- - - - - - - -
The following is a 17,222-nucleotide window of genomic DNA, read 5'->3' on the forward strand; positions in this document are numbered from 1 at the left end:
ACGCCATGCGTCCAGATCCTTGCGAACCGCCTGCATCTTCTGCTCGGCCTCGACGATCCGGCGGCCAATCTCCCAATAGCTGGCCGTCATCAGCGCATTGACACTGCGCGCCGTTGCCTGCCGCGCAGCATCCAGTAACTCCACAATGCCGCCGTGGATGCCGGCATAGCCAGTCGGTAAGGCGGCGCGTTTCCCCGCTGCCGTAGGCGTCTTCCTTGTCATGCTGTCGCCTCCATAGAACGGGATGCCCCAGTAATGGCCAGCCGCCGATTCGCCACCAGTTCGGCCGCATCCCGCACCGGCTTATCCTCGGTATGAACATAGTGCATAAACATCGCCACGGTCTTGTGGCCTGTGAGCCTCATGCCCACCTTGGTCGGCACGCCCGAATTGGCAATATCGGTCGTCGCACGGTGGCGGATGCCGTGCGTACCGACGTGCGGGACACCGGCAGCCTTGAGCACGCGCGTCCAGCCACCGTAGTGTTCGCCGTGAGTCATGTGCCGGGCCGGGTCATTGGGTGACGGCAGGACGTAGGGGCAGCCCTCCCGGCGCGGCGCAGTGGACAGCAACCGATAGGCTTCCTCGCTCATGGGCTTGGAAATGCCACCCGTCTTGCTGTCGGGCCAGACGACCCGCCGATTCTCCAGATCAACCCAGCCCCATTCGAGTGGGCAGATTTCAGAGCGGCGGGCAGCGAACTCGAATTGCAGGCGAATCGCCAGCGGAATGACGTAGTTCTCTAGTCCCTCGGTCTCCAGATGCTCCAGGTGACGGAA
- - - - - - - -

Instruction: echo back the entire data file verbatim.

The following is a 17,222-nucleotide window of genomic DNA, read 5'->3' on the forward strand; positions in this document are numbered from 1 at the left end:
ACGCCATGCGTCCAGATCCTTGCGAACCGCCTGCATCTTCTGCTCGGCCTCGACGATCCGGCGGCCAATCTCCCAATAGCTGGCCGTCATCAGCGCATTGACACTGCGCGCCGTTGCCTGCCGCGCAGCATCCAGTAACTCCACAATGCCGCCGTGGATGCCGGCATAGCCAGTCGGTAAGGCGGCGCGTTTCCCCGCTGCCGTAGGCGTCTTCCTTGTCATGCTGTCGCCTCCATAGAACGGGATGCCCCAGTAATGGCCAGCCGCCGATTCGCCACCAGTTCGGCCGCATCCCGCACCGGCTTATCCTCGGTATGAACATAGTGCATAAACATCGCCACGGTCTTGTGGCCTGTGAGCCTCATGCCCACCTTGGTCGGCACGCCCGAATTGGCAATATCGGTCGTCGCACGGTGGCGGATGCCGTGCGTACCGACGTGCGGGACACCGGCAGCCTTGAGCACGCGCGTCCAGCCACCGTAGTGTTCGCCGTGAGTCATGTGCCGGGCCGGGTCATTGGGTGACGGCAGGACGTAGGGGCAGCCCTCCCGGCGCGGCGCAGTGGACAGCAACCGATAGGCTTCCTCGCTCATGGGCTTGGAAATGCCACCCGTCTTGCTGTCGGGCCAGACGACCCGCCGATTCTCCAGATCAACCCAGCCCCATTCGAGTGGGCAGATTTCAGAGCGGCGGGCAGCGAACTCGAATTGCAGGCGAATCGCCAGCGGAATGACGTAGTTCTCTAGTCCCTCGGTCTCCAGATGCTCCAGGTGACGGAA